I'm wanting to say that if $V$ is open and $g$ is a group action acting on this set is it true that $g(V)$ is open?

Under theorem 8.1.2 of the following http://www.math.toronto.edu/mat1300/covering-spaces.pdf

this seems to be suggested. It makes sense, but intuition can be deceptive often in mathematics.

  • $\begingroup$ If the group is not acting continuously, then there is no reason for this. In any case, is $V$ the whole space on which the group acts? $\endgroup$ Nov 12, 2016 at 18:17
  • $\begingroup$ If the group action is continuous, yes, because then each action is also a homeomorphism. $\endgroup$ Nov 12, 2016 at 18:17
  • $\begingroup$ Given that the link you've given is about covering spaces, maybe you have something more specific in mind about what a group action is? $\endgroup$ Nov 12, 2016 at 18:19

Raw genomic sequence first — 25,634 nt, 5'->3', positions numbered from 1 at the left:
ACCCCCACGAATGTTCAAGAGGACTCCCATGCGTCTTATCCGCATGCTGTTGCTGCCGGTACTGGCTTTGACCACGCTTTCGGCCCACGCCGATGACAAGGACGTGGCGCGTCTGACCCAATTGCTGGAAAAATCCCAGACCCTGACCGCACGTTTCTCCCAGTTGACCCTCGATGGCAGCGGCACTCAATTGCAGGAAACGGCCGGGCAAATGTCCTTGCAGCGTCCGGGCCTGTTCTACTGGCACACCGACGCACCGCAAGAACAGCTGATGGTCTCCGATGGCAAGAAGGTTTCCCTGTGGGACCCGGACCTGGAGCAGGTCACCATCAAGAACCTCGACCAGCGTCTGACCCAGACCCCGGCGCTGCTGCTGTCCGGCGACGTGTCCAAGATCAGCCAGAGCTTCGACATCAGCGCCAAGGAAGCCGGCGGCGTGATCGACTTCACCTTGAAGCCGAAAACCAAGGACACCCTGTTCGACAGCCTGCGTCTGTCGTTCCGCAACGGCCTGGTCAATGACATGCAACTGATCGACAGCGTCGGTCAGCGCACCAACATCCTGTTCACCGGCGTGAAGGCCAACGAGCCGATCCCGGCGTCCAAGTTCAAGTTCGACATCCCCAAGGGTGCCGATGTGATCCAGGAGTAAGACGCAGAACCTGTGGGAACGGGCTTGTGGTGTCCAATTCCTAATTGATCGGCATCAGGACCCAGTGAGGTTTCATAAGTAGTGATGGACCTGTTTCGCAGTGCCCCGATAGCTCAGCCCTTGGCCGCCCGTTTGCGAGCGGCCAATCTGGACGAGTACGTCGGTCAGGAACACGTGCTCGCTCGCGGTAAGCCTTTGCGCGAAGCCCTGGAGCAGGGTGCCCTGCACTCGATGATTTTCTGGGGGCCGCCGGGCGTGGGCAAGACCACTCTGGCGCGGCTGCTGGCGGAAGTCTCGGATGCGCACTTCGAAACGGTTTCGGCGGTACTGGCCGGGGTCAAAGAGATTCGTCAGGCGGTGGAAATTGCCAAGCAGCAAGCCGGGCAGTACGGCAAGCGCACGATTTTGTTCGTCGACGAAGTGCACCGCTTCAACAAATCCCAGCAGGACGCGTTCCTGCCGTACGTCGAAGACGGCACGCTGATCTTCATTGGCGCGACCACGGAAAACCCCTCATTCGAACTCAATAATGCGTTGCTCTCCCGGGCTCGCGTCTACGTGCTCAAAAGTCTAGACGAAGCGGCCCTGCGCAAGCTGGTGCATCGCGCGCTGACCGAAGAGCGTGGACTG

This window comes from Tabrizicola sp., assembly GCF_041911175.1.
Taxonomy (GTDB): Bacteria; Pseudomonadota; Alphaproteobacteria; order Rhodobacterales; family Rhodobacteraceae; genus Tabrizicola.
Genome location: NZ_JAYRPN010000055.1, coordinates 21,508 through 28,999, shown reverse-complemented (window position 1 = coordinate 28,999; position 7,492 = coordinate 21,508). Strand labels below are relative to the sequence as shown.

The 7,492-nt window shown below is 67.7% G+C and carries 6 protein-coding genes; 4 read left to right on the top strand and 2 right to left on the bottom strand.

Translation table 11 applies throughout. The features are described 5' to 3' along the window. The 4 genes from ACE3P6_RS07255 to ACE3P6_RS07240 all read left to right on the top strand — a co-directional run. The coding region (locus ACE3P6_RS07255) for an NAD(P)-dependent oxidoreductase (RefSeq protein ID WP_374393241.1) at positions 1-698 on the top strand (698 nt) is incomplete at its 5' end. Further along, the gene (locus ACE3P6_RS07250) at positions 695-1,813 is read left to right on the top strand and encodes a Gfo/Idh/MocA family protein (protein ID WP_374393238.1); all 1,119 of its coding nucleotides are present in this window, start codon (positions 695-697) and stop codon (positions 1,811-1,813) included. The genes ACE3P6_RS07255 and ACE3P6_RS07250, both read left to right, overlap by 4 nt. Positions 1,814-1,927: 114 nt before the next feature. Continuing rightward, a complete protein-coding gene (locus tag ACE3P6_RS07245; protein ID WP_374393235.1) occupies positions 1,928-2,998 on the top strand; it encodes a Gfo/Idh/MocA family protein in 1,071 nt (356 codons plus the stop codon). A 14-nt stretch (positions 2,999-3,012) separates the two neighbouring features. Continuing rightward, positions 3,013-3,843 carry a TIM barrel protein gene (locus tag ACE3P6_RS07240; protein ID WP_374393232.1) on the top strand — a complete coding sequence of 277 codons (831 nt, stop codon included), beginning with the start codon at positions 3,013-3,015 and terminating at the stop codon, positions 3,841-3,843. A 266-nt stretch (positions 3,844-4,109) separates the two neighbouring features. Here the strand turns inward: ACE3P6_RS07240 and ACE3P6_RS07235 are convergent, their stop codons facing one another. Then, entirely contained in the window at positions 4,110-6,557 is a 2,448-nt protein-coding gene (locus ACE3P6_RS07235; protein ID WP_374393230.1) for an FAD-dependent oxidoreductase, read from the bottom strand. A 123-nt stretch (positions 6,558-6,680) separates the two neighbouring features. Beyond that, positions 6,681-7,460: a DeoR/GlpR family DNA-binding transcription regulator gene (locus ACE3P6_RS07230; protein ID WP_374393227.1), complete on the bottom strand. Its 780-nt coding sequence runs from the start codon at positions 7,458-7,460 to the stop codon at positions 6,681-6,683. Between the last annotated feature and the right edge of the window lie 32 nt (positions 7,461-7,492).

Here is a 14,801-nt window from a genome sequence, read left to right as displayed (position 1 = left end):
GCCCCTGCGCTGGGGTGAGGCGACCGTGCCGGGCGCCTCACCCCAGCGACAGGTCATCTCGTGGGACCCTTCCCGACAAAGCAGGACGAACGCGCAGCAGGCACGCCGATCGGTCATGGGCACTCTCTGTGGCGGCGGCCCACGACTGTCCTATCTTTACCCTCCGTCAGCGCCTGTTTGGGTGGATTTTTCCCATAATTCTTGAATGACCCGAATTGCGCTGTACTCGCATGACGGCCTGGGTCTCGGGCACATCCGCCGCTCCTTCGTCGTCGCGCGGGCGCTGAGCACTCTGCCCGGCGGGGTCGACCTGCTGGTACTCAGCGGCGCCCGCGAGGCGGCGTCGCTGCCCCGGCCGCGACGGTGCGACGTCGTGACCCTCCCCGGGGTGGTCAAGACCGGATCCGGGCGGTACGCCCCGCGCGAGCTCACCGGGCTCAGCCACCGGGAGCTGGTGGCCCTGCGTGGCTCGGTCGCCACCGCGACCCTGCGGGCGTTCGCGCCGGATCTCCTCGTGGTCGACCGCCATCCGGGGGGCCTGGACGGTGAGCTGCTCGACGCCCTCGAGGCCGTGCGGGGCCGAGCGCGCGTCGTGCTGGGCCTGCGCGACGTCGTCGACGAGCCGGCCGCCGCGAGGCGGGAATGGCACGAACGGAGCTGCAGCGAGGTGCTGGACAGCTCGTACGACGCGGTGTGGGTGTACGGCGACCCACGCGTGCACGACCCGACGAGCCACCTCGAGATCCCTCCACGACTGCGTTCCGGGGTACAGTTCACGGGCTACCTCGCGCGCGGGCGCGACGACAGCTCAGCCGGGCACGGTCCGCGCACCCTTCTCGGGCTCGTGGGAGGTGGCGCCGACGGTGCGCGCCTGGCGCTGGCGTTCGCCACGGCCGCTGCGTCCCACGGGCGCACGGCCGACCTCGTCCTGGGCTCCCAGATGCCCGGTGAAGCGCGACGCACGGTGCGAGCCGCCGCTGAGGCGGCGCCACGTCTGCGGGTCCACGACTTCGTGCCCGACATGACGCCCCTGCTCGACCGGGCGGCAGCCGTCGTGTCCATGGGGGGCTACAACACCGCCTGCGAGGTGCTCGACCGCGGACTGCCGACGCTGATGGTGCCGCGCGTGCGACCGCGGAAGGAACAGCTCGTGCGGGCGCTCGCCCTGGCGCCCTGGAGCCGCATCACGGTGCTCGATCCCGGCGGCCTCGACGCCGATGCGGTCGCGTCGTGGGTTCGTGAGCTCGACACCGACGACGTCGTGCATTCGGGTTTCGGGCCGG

2 Answers 2


The group actions as defined in that article are topological group actions, hence continuous.

The map:

$$\phi_g:x\mapsto gx$$

is a homeomorphism - it is a continuous map that has a continuous inverse:

$$\phi_{g^{-1}}:x\mapsto g^{-1}x$$

This means, in particular, that if $V$ is an open subset of $X$ then $\phi_g(V)=gV$ is an open subset of $X$.

  • $\begingroup$ Thank you for your answer. Is my attempt below correct too? I want to phrase it in my own language so that I really know I understand it, thank you for your time. $\endgroup$
    – Clclstdnt
    Nov 12, 2016 at 19:55

Thank you Thomas Andrews.... put another way, we have the following:

$\phi_{g^{-1}} = (\phi_g)^{-1}$ since $$(\phi_{g^{-1}}\cdot\phi_g)x=\phi_{g^{-1}}(gx) = g^{-1}gx=x$$ And $$(\phi_{g}\cdot\phi_{g^{-1}})x=\phi_{g}(g^{-1}x) = gg^{-1}x=x$$

And since each action is continuous it follows that $\phi_{g^{-1}}$ is continuous and hence $\phi_{g}$ is open.


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